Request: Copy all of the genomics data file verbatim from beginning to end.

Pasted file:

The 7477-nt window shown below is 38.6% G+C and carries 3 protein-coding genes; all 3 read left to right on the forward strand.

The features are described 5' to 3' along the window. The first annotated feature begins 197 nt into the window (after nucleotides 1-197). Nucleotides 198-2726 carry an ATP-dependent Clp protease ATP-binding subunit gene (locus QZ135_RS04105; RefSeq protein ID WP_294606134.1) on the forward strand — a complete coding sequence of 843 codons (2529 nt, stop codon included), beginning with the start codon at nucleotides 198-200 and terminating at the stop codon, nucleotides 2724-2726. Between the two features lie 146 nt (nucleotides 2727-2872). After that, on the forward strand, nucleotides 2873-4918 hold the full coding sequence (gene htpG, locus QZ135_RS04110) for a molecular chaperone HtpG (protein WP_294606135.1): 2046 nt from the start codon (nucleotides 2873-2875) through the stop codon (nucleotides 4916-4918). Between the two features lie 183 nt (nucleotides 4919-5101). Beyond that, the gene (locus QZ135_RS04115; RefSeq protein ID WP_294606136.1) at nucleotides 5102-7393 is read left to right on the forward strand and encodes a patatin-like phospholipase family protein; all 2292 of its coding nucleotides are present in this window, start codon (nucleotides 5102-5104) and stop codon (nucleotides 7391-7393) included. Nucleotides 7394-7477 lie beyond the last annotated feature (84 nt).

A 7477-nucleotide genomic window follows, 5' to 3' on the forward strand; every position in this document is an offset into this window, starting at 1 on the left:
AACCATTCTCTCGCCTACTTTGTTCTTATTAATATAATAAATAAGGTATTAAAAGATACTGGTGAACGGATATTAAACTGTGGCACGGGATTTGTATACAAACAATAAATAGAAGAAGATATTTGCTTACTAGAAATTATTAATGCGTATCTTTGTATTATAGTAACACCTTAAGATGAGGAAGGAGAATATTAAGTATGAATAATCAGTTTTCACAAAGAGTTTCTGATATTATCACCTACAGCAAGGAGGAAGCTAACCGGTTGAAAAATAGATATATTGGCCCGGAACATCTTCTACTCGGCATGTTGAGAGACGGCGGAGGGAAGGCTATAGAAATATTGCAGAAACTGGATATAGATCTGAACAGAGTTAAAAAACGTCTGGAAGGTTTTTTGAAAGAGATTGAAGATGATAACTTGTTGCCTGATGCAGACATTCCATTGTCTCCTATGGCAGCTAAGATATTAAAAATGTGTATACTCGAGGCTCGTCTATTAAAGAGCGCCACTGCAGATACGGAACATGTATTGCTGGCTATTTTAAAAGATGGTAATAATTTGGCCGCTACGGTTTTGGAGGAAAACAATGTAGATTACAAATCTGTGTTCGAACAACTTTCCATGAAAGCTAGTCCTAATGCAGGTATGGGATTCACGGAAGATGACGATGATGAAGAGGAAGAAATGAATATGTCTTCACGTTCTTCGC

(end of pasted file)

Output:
The 7477-nt window shown below is 38.6% G+C and carries 3 protein-coding genes; all 3 read left to right on the forward strand.

The features are described 5' to 3' along the window. The first annotated feature begins 197 nt into the window (after nucleotides 1-197). Nucleotides 198-2726 carry an ATP-dependent Clp protease ATP-binding subunit gene (locus QZ135_RS04105; RefSeq protein ID WP_294606134.1) on the forward strand — a complete coding sequence of 843 codons (2529 nt, stop codon included), beginning with the start codon at nucleotides 198-200 and terminating at the stop codon, nucleotides 2724-2726. Between the two features lie 146 nt (nucleotides 2727-2872). After that, on the forward strand, nucleotides 2873-4918 hold the full coding sequence (gene htpG, locus QZ135_RS04110) for a molecular chaperone HtpG (protein WP_294606135.1): 2046 nt from the start codon (nucleotides 2873-2875) through the stop codon (nucleotides 4916-4918). Between the two features lie 183 nt (nucleotides 4919-5101). Beyond that, the gene (locus QZ135_RS04115; RefSeq protein ID WP_294606136.1) at nucleotides 5102-7393 is read left to right on the forward strand and encodes a patatin-like phospholipase family protein; all 2292 of its coding nucleotides are present in this window, start codon (nucleotides 5102-5104) and stop codon (nucleotides 7391-7393) included. Nucleotides 7394-7477 lie beyond the last annotated feature (84 nt).

A 7477-nucleotide genomic window follows, 5' to 3' on the forward strand; every position in this document is an offset into this window, starting at 1 on the left:
AACCATTCTCTCGCCTACTTTGTTCTTATTAATATAATAAATAAGGTATTAAAAGATACTGGTGAACGGATATTAAACTGTGGCACGGGATTTGTATACAAACAATAAATAGAAGAAGATATTTGCTTACTAGAAATTATTAATGCGTATCTTTGTATTATAGTAACACCTTAAGATGAGGAAGGAGAATATTAAGTATGAATAATCAGTTTTCACAAAGAGTTTCTGATATTATCACCTACAGCAAGGAGGAAGCTAACCGGTTGAAAAATAGATATATTGGCCCGGAACATCTTCTACTCGGCATGTTGAGAGACGGCGGAGGGAAGGCTATAGAAATATTGCAGAAACTGGATATAGATCTGAACAGAGTTAAAAAACGTCTGGAAGGTTTTTTGAAAGAGATTGAAGATGATAACTTGTTGCCTGATGCAGACATTCCATTGTCTCCTATGGCAGCTAAGATATTAAAAATGTGTATACTCGAGGCTCGTCTATTAAAGAGCGCCACTGCAGATACGGAACATGTATTGCTGGCTATTTTAAAAGATGGTAATAATTTGGCCGCTACGGTTTTGGAGGAAAACAATGTAGATTACAAATCTGTGTTCGAACAACTTTCCATGAAAGCTAGTCCTAATGCAGGTATGGGATTCACGGAAGATGACGATGATGAAGAGGAAGAAATGAATATGTCTTCACGTTCTTCGC